The administration of this web log strongly encourages readers to click upon the hyperlinks noted above to read this story in detail as it is rather insightful. In the previous posting on this web log it was noted that high ranking American diplomats had been engaged in discussions with Chinese officials. It would seem as though these discussion have been positive. It is also noteworthy that the aforementioned article also noted American engagement with the Association of Southeast Asian Nations (ASEAN), to quote further: 

Meanwhile, Washington is trying to reinforce its engagement with many organizations in the region, for instance, the Association of Southeast Asian Nations (ASEAN). U.S. President Barack Obama also declared he would attend the East Asia summit in Jakarta, capital of Indonesia late this year.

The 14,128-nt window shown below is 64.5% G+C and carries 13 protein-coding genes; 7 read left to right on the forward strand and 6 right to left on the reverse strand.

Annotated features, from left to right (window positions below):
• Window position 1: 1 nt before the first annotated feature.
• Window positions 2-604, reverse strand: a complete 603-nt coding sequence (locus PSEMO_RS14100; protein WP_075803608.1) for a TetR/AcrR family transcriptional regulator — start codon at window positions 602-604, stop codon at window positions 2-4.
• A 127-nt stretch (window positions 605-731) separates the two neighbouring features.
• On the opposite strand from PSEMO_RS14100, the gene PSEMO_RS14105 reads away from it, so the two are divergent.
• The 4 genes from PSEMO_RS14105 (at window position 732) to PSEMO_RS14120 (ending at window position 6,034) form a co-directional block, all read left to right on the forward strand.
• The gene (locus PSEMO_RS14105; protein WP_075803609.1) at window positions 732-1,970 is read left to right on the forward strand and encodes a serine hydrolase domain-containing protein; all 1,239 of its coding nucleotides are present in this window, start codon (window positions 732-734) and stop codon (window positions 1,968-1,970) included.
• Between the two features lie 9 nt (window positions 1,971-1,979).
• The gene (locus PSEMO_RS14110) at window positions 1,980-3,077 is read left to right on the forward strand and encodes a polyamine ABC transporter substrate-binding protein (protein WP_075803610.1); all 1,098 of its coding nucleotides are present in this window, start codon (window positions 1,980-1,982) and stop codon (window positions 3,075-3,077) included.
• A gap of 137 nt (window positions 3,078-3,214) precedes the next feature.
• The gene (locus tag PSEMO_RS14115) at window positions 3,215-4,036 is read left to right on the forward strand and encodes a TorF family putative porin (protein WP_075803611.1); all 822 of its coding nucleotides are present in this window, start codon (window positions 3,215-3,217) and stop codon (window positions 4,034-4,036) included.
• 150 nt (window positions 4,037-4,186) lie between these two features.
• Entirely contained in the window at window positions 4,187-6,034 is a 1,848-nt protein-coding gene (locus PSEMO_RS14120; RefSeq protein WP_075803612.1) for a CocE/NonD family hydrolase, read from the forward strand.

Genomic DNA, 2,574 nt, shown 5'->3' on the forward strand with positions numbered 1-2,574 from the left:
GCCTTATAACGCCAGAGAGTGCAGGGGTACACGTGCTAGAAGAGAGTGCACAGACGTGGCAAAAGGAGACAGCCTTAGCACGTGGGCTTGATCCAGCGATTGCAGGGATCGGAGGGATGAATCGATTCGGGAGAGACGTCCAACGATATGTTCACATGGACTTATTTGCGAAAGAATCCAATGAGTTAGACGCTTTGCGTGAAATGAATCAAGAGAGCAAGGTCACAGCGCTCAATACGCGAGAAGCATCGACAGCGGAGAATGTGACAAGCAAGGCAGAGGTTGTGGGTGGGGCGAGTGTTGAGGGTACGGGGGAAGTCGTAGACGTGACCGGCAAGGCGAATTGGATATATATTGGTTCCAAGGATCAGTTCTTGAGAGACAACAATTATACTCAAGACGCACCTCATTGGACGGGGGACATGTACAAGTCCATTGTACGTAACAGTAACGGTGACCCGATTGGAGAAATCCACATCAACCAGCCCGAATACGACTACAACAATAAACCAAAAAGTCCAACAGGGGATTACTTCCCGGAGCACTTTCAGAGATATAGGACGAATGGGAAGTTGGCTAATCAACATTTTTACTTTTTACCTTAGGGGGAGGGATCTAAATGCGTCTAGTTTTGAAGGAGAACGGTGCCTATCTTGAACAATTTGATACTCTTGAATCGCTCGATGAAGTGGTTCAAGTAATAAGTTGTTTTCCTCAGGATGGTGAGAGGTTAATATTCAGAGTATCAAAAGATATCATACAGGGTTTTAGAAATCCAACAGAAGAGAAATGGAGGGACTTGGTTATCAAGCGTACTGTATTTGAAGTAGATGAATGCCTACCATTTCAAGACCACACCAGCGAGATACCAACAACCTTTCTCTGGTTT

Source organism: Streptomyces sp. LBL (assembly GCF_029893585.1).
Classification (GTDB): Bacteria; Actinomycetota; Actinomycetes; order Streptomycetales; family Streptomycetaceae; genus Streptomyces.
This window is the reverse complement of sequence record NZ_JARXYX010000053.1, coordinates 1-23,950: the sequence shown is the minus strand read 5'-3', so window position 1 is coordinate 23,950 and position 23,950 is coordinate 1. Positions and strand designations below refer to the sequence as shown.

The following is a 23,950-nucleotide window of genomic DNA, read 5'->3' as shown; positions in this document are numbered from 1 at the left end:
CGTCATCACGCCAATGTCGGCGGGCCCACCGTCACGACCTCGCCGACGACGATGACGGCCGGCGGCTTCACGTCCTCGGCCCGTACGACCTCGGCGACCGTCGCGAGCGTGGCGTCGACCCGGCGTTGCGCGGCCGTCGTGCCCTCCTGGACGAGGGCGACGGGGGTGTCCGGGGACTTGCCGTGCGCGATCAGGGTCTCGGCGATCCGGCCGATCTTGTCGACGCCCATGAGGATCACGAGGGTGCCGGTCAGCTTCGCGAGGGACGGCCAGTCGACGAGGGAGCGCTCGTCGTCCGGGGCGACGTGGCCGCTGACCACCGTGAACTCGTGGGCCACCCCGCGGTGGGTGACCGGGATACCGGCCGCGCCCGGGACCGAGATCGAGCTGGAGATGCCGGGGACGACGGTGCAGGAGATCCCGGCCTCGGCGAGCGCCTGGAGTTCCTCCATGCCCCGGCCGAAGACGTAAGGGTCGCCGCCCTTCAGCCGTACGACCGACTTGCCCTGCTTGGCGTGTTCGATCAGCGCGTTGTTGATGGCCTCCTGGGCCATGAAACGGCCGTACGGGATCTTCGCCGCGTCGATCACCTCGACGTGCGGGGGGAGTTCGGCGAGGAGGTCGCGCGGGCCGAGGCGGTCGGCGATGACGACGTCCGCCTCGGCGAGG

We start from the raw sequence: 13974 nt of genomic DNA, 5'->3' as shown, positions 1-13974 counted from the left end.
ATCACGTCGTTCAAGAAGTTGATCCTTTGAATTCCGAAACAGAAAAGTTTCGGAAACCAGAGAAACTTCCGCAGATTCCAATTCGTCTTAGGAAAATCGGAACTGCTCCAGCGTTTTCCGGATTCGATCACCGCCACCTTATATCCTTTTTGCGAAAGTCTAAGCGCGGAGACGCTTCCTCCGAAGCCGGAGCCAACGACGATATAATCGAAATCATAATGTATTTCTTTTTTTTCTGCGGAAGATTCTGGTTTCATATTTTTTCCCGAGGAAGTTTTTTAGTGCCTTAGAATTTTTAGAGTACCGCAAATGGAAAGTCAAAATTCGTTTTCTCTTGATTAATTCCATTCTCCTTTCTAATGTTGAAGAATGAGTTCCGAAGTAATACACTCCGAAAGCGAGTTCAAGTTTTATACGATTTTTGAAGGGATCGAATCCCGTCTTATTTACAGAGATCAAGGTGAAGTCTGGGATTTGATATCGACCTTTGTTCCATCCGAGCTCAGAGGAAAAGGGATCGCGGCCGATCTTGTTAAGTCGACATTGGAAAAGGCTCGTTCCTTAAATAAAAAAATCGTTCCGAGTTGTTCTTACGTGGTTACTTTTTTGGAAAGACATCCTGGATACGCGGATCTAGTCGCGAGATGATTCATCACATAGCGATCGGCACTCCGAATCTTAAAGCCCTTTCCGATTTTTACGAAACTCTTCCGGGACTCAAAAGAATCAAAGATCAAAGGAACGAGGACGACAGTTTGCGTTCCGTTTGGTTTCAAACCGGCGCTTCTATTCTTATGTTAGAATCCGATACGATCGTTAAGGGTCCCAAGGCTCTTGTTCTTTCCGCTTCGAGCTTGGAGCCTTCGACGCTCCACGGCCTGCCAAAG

These events are certainly hopeful for the Asia-Pacific region and they appear to be transpiring virtually in tandem with a recent visit by the Chinese Premier to the United Kingdom which has apparently been followed by a trip to Europe. While on this trip, the Chinese Premier appears to have made some statements regarding China’s investments in Europe. To provide further insight into these developments it may be wise to quote directly from an article written by Malcolm Moore and posted to the official website of The Telegraph, Telegraph.co.uk: